Woman are often classified as chatter boxes, the more gregarious of the sexes, but taken from a global perspective, men speak more often and for longer amounts of time than women within mixed groups–the boardroom, the classroom, within legislative groups, consultations, and, unsurprisingly, religious institutions. Women’s voices represent a mere quarter of what is discussed across a broad platform. As the research regarding such gender inequalities has developed, the following quip is often attached to the resolutions: “Having a seat at the table is not the same as having a voice.”
Woman are often told that they need to learn to speak up, but being loud enough, or boisterous enough, or aggressive enough, is not necessarily the issue. Linguists have concluded, Chemaly says, that the popular misunderstanding about the two genders being from two different planets, verbally, is based on “women’s language” being interpreted as “powerless.” Both genders are socialized to think women speak more, because the substance of what they are saying has been diagnosed as insignificant, an irritant. There are many women who have felt that to open their mouths is to walk into a lion’s den of eye rolls. Men’s assumed, learned speaking dominance can eventually graduate into arrogance, which a woman’s voice frustrates by way of a territorial air-space challenge, so it is ignored. Even an asserted presence of voice coming from a woman colleague is not taken with as much credence as coming from a man, for the most part. Perhaps men also need to get used to hearing the questions, “Am I not loud enough?,” “Did I mumble?,” or “Is the pitch of my voice too high?”
Rebecca Solnit, author and winner of a National Book Critics Circle Award for Criticism, wrote an article Men Explain Things to Me, where in which the term “mansplaining” was coined. “Mansplaining” can be defined as the “intersection between overconfidence and cluelessness where some portion of that gender gets stuck.” Solnit asserts that the affliction is not a “universal flaw” of the male gender explicitly, but it is a term that is often granted to men who have a tendency to assume their verbal out-pours are more significant than a woman’s.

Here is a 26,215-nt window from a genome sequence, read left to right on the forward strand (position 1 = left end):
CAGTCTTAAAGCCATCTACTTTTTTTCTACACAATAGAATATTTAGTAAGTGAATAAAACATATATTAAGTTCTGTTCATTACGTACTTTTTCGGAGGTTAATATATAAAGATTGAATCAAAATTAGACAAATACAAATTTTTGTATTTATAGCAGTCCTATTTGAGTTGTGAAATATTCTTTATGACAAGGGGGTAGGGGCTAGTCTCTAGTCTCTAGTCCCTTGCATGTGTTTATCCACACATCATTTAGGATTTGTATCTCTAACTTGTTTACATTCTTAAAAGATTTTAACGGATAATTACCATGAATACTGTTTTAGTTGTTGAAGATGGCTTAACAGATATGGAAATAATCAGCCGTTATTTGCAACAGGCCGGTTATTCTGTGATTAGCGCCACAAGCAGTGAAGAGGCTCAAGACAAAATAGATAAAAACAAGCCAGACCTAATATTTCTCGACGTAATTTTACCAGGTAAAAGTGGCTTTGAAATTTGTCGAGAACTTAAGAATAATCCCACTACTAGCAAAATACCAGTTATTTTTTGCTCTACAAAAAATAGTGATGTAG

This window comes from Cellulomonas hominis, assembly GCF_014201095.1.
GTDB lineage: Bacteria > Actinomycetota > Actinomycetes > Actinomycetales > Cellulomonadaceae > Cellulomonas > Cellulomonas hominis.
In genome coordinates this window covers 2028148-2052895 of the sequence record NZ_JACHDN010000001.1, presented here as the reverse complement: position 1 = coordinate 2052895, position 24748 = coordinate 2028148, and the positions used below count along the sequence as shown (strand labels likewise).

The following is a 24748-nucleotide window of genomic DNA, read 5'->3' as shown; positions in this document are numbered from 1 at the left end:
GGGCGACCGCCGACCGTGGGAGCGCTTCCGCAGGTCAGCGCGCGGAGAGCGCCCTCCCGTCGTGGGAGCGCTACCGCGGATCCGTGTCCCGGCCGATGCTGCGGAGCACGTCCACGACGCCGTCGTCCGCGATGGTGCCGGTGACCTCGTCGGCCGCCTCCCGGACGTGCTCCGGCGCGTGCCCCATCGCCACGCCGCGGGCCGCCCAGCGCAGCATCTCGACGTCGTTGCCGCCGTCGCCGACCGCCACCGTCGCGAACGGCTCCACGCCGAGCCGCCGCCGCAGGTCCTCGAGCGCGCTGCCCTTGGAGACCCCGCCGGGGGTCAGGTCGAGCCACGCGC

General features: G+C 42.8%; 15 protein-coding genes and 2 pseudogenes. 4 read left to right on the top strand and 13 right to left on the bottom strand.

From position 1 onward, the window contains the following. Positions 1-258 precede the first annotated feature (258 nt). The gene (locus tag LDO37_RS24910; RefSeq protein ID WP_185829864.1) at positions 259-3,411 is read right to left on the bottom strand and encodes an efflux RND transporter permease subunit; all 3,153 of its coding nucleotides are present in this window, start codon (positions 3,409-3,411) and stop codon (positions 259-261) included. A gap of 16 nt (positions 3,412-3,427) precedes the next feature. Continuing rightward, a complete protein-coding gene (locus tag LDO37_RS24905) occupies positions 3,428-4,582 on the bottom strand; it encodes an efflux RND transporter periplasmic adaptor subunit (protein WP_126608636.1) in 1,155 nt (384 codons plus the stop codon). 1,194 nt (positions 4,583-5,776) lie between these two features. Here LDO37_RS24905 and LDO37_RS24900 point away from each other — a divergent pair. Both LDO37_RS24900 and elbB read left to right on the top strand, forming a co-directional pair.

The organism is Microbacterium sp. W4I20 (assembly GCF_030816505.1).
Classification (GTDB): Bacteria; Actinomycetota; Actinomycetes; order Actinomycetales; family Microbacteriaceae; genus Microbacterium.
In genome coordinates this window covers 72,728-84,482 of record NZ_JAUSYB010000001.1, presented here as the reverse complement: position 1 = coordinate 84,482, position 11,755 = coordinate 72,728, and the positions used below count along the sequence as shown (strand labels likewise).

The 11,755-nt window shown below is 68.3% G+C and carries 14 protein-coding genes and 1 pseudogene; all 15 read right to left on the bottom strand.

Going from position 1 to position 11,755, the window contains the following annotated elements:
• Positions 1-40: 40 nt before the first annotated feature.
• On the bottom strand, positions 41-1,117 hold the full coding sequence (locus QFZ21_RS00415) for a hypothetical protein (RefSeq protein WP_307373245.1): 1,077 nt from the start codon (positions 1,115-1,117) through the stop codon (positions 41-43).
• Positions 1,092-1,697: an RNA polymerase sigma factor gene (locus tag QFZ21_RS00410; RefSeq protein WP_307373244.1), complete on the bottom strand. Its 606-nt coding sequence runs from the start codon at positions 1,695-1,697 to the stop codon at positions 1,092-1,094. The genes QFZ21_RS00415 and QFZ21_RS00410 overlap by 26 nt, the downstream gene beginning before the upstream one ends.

In Solnit’s essay, she shares a startling occurrence she encountered while engaging in small talk with a man she had never met before at a dinner party. He had heard that she was an author and quaintly asks her what she has written books about. As she started describing her most recent release, River of Shadows: Eadward Muybridge and the Technological Wild West, as soon as she got out the word “Muybridge,” the man cut her off and asked her, “Have you heard about the very important Muybridge book that came out this year?” He began to wax on about the significance of the book and how very important it was, drifting off on his own bloated testimonial cloud, before he ever heard Solnit’s friend chanting, “That’s her book. That’s her book. That’s her book.”
As a disclaimer, within their essays both Chemaly and Solnit regard many men in their lives who have been great listeners and supporters of their work, but regarding their daily observations on this particular inequality issue, it was glaringly obvious to them that perhaps many men do not even realize they are speaking over the women within their company. If women begin to practice reciting Chemaly’s three simple phrases, it may help both men and women close the gender cap and become better listeners of each other all around. Communication really is key. In order for this gender inequality to balance out, some men may need take a moment and consider there may be a reason all the women around them are chanting: “Stop interrupting me;” “I just said that;” “No explanation needed”; “Am I loud enough this time?”
Opinion by Stacy Feder